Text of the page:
New Zealand fun :
Despite best intentions it all comes down to a mad rush to finish building the car. This drizzly long weekend is all about constructing the axle mounting system. Things to keep in mind are:
-accounting for any flex in chassis, or eliminating flex
-provisions for axle adjustments
Our car is designed so that the axles are a sub-assembly of the main chassis. Other car designs may have the axles and mounts as integral with the chassis – so the above points may have been taken care of already.
My approach in axle design differs slightly from what is outlined in the “soapbox construction manual” (linked in share box on sidebar) in that I am discounting the need to account for axle flex in the mounting system. There will be some flex in any system, but I theorise that with beefier axle members and pneumatic tires, road shock will be taken up mainly by the tires rather than the axle itself. If you are using solid tires and solid wheels then road shock will be translated almost entirely into axle flex.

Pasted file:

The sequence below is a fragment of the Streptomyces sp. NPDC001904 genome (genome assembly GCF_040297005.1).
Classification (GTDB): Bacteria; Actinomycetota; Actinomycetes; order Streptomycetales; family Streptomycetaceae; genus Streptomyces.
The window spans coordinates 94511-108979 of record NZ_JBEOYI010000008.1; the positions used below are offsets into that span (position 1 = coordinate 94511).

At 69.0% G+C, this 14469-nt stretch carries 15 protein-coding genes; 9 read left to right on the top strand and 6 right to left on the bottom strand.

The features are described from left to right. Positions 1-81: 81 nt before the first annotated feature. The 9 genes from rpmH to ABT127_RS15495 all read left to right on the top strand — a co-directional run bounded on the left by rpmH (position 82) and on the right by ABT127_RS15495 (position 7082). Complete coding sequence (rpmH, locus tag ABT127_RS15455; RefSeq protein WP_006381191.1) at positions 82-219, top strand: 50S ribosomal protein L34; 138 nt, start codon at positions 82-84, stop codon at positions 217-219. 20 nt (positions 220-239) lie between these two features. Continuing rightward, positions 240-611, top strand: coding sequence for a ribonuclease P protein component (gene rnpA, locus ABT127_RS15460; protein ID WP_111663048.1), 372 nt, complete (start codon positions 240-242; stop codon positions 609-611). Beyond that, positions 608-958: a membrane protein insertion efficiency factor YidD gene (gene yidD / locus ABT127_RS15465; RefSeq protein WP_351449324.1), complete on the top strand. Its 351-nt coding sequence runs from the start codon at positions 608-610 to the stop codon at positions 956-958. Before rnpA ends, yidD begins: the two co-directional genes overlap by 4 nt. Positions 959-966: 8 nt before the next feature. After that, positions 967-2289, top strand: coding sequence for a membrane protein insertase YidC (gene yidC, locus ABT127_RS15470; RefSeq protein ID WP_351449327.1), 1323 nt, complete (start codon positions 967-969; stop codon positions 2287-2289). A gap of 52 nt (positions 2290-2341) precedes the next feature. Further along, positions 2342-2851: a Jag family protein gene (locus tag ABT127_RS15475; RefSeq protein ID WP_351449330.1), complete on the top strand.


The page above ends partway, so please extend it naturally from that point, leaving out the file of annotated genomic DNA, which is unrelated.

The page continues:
Consistent with this approach is our goal to eliminate (or at least reduce) any chassis flex. As a side note, the photo of the Canamera/BC Cancer Agency car shows a very low ground clearance. I am sure the designers have done their homework on the shape and angles of the launch ramp and speed bumps, but it looks close to the limit before grounding out. In their case chassis flex would be quite unfavourable 🙂